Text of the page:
2. Dandruff or Debris?
The vibrations also caused some of the popcorn on the remaining popcorn ceilings to come loose, showering everything from our clothes in the closet to the duvet on the bed in a fine dusting of popcorn.

3.  Off the Walls
My parents have had wall art fall during a roofing before, but thankfully ours just tilted in places.  Pieces that were propped up against walls slid down, but again, nothing fell or was damaged.  We would still recommend taking valuable pieces off the wall just in case, especially if they are near furniture that you don’t want damaged.

4.  Burned/Broken Blooms and Branches
The roofers did an excellent job of tarping the yard around the perimeter of the house so that materials (especially nails) raining down during the removal of the old roof would fall on the tarps for easy clean-up and for fewer opportunities to contract tetanus when working in the flowerbeds in the future.  However, we were getting a roof done in Florida on a sunny August morning, so I realized that the tarps were going to act like greenhouses, essentially burning up my plants.  Fortunately, they removed the tarps as quickly as they could; only then did I discover that the tarps and falling debris had broken some of the branches and blooms on my new plants.  I was able to salvage the broken basil, though; it is now growing roots and will be its own entity. Hooray for happy accidents. 🙂


They’re supposed to be sending someone out today to cut the hole and install the roof cap for our new range hood, so hopefully we’ll have a finished and functional hood to show you soon!  We’ll also be getting a wind mitigation inspection (paid for by the roofing company we used) so that our new and improved roof will help lower our home insurance premiums, which will (over time) defray the upfront cost of the new roof.  Here’s hoping that a shingle in time saves nine.

Something Old, Something New (Again): Succulent Garden

Remember this post and this picture?



I wasn’t sure my herb garden would really be a success, not being an expert on herb growing by any means.  In fact, I half-expected the plants to wither and die, given that I had planted  herbs together that have conflicting watering needs (rosemary likes it dry, basil and parsley like it wet).  To my surprise, my herbs thrived–to the point that they were growing out of control, despite my pinching and pruning efforts.  Quickly it became apparent that this one container would not house them all, so I harvested all I could and transplanted the herbs to separate containers that now sit happily on a window sill in our new kitchen.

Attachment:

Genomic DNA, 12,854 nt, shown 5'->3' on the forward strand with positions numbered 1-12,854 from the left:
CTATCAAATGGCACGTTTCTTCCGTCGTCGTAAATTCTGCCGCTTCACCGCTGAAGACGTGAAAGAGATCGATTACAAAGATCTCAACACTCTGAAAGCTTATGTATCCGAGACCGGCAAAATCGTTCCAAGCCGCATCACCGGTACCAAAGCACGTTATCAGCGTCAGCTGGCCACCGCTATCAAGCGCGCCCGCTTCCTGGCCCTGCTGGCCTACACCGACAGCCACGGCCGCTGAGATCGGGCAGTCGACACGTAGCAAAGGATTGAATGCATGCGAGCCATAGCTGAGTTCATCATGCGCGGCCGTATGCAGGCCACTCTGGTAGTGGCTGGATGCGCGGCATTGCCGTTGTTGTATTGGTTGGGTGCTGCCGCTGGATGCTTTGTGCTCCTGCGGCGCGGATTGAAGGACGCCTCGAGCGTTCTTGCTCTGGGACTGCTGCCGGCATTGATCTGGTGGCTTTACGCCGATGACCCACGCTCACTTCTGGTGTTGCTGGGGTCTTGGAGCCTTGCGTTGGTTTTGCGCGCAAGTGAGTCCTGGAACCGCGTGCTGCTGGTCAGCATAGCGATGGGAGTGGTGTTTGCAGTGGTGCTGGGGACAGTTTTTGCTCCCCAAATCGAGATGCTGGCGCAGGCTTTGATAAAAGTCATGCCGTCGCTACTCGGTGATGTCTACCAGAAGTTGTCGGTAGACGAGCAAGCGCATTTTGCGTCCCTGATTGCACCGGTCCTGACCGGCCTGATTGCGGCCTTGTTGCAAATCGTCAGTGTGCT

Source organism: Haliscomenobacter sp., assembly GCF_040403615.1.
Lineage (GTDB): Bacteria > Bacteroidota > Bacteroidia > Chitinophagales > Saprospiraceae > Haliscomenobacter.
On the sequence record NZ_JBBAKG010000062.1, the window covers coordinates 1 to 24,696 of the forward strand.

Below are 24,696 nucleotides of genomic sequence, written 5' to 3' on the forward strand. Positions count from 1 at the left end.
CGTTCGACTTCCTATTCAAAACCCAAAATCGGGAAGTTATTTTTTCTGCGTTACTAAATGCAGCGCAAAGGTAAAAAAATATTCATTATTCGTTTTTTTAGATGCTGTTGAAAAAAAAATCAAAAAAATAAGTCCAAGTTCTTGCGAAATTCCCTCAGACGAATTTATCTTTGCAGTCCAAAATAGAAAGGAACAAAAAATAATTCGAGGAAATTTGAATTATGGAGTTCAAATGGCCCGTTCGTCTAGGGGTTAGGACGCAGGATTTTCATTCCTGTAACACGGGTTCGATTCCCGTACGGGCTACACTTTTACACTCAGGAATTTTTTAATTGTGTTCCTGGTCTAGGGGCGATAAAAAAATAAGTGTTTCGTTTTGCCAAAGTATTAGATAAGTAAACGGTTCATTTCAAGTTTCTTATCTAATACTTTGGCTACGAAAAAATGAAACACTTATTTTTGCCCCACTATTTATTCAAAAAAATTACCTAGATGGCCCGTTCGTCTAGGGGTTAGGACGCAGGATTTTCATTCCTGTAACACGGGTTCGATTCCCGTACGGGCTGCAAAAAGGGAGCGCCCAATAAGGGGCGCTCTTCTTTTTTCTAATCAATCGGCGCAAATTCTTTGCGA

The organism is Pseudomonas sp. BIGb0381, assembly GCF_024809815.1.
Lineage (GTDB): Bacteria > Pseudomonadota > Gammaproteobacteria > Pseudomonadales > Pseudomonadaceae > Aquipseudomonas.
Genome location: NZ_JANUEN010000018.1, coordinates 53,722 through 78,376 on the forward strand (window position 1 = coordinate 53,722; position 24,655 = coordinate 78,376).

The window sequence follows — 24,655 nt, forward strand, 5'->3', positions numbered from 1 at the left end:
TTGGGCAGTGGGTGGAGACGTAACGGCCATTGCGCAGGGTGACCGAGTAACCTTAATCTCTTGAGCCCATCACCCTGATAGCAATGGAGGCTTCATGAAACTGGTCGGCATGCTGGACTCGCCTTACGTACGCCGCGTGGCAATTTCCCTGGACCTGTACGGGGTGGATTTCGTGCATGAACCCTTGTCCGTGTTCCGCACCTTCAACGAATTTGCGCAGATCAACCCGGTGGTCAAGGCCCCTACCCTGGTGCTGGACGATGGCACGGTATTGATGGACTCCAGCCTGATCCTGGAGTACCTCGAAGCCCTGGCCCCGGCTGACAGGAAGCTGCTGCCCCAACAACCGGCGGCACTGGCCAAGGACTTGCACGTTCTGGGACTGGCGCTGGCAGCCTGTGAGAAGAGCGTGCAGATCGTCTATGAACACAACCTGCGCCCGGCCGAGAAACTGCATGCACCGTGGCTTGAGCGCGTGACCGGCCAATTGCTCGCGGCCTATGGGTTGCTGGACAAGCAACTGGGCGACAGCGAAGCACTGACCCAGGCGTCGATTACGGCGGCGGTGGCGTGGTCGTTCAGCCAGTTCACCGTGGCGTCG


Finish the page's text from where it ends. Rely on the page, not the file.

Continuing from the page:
Once again, the antique stoneware vessel was empty, but remember how I initially wanted to use it for a succulent garden?  While I was in FL, Chris and I made a trip to Lowe’s. It was still quite chilly at the start of March, and the garden section was not doing a booming business.  However, they had beautiful new succulents, and Chris acquiesced to my succulent request.  Since cacti need a different type of soil, I purchased a bag of cactus soil, along with five different types of succulents.  Chris made sure we included an aloe plant and was most helpful in selecting the best looking succulents for shape, color, and variety.  Once again, I filled the bowl with river rocks for drainage, followed by a layer of cactus soil, and then added the succulents.


At present, I like them in their dark soil (provides good contrast), but I may decide to add sand or black river rock to the top. Right now, I’m just enjoying the simple fact that I finally have super succulents!  They are sitting on the round oak dining table that Chris is currently using (thanks to my parents for another cast-off so that Chris could have furniture while ours is still in the city), where they get southern exposure thanks to the dining room window.  Hopefully he remembers to forget about them so they thrive! 😉

Something Old, Something New: Herb Garden

In honor of Halloween,

SPOILER ALERT: This is not a Halloween-themed post.   Sorry, folks!  I threw caution thematic blogging to the winds and decided to post about herbs, especially now that we have had our first hard frost and people might be thinking about bringing delicate plants indoors (or mourning their brown-and-black outdoor plant life).